Suicide by Cop Protocols and Training Guide

Suicide by Cop Protocols and Training Guide
Duration: 60 Minutes
Module 1Module 1
Recorded on: 2020-08-18
Unit 1Slide Deck: Suicide by Cop Protocols and Training Guide
Unit 2Transcript: Suicide by Cop Protocols and Training Guide
Unit 3Workbook: Suicide by Cop Protocols and Training Guide
Unit 4Recording: Suicide by Cop Protocols and Training Guide

Webinar Video Clip: Suicide by Cop Protocols and Training Guide


Law enforcement protocols are highly scrutinized as of late. Responding officers are specially trained to de-escalate in-crisis individuals, but in cases of Suicide by Cops (SbC), they seem to be relegated to merely becoming the means for the end that the subject wants to accomplish.

Shelly Katkowski joins the Justice Clearinghouse to discuss protocols and guidelines when handling Suicide by Cop incidents. Shelly is a lieutenant from the Burlington (NC) Police Department and is its Director of Training. She is an active participant of the Police Executive Research Forum (PERF) and its various initiatives – selected as PERF Coordinator, developing and teaching select training topics, and is currently involved in its fellowship program.

Topics discussed in this session are:

  • A short introduction to the Integrating Communication Assessment and Tactics (ICAT) training which provides law enforcement professionals with the tools to respond effectively while maintaining safety in critical incidents and calls for service.
  • Suicide by Cop: What it is, its integration to the ICAT curriculum, and red-flags for someone who is contemplating SbC.
  • The two types of Suicide by Cop scenarios and video clips that demonstrate the distinctive qualities of each.
  • Recounting the actions and decision making of the primary responders in the case examples which significantly impacted the outcomes of the incidents.
  • Factors to take into account when handling SbC incidents.
    • How starting a dialog can hinder an individual from committing anything impulsive.
    • The importance of tactical pauses when responding to high-stakes scenarios to allow responders to regroup, process things, call for back up and maintain safety.
    • Talking points and questions to ask when attempting to build rapport and have a conversation with the person in crisis.
    • Avoiding hot buttons and leveraging hooks to keep the individual engaged and prevent them from doing anything reckless.
  • Elements that must be prioritized in such events.
    • Ensuring the safety of the responder/s as well as the public.
    • Calling for back up so the primary responder maintains connection with the subject while the rest works on the background to secure the scene and acquire needed resources.
    • A team effort with established roles between the players.
    • Leveraging distance, position, and other elements within the environment to maintain safety.
    • Communicating intentionally and empathetically with the at-risk individual to ensure that their emotions don’t intensify and they become more cooperative.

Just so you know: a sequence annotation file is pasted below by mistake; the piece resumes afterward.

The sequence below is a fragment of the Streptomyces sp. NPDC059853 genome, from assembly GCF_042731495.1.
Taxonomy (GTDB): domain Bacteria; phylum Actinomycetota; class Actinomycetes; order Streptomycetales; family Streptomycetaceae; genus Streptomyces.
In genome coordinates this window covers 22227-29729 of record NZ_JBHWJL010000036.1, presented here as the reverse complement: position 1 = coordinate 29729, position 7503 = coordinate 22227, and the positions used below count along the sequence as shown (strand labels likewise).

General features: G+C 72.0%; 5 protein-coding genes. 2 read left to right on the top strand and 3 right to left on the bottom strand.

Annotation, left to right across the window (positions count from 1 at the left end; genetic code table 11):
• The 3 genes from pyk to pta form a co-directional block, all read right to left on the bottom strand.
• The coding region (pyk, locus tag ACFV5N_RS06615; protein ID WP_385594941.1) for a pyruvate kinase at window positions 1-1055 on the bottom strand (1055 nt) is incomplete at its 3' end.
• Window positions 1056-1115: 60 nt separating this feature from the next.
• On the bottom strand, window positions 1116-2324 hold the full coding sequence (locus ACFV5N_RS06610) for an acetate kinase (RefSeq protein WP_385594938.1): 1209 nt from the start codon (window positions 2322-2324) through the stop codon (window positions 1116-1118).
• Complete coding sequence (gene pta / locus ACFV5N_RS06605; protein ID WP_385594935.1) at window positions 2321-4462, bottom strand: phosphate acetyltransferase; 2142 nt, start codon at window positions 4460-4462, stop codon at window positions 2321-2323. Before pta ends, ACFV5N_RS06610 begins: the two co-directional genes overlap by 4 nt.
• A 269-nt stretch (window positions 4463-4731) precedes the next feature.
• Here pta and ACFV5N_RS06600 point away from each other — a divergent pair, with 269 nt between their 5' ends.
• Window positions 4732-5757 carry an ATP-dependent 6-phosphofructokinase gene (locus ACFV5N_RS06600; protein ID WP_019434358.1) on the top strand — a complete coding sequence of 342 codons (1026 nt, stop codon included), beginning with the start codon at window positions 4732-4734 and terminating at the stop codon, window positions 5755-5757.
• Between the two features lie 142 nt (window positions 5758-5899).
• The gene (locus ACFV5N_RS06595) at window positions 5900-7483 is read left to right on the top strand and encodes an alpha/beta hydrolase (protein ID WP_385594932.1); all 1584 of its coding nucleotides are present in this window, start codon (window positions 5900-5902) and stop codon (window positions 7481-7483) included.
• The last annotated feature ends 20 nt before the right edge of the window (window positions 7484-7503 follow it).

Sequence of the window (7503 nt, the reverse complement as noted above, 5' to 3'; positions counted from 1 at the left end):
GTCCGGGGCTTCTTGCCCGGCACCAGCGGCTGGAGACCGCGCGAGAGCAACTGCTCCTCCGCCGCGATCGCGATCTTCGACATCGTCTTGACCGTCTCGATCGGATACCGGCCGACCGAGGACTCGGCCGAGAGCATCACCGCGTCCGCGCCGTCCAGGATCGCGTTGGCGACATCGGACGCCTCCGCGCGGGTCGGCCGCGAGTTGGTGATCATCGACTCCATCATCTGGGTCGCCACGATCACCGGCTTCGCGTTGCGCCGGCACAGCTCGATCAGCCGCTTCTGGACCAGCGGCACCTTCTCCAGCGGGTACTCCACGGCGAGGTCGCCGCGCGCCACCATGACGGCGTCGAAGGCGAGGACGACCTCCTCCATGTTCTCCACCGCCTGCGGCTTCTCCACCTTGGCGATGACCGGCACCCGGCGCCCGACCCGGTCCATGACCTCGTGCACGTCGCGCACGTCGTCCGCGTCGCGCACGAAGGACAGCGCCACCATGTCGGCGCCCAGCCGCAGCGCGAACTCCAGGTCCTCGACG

Points raised by the audience were on:

  • Research findings on the profile of individuals who try to commit SbC.
  • Understanding the concept of the 21-foot rule.
  • The mental health challenges in the law enforcement field.
  • Intentional decision-making in more unpredictable and fast-paced scenarios.
  • Utilizing chaplains as resources to provide support for the individual in crisis.
  • The outcome of the individual in one of the video clips presented.

 

 

Resources and Handouts

 

Audience Comments

  • “Thank you for the webinar.  Although I’m not an officer, this helps me to understand why SbC happens in some cases.  Great job to the officer for defusing the situation!” — Tammy
  • “Seeing actual footage and techniques that were effective; especially how officers handled themselves under the pressure.” — Abby
  • “I like the juxtaposition of the two videos. It showed me that this training is crucial for myself and others so we have tools in the toolbox when confronted with this situation.” — Alicia
  • “The visual aspects of how suicide by Cop takes place. It is always important to have real-life incidents for all to visualize.” — Antwone
  • “Important information was passed along and straight to the training topic. I liked that it was not video after video showing incidents. Video was showed and after a topic of conversation and moved on to the next with the same a topic of conversation. The presentation was short and the presenter had lots of training and knowledge on the topic of training.” — CARLOS
  • “Eye-opener for us here in Smalltown, USA where we rarely experience these types of calls. Great class!” — Ray
  • “As a 20-year police psychologist with Fort Collins Police services I was happy to see that what I have been teaching is still in line with my friend John Nicoletti. …. Excellent webinar. Shelly knows her stuff. Top-notch…. No surprise, a good topic might be how mid-size and small departments can develop mental health resources and also a culture of acceptance of asking for help.” — Daniel
  • “I was a hostage/crisis negotiator/police officer for 25 years in Honolulu and although I didn’t learn anything new, I really enjoyed the presentation, the fact that we are emphasizing being trauma-informed, connecting and encouraging officers to take a step back when safe to do so to de-escalate the situation. Acknowledging the trauma these situations also cause for officers over the years is so important to their long-term mental health.” — Margaret

 

 

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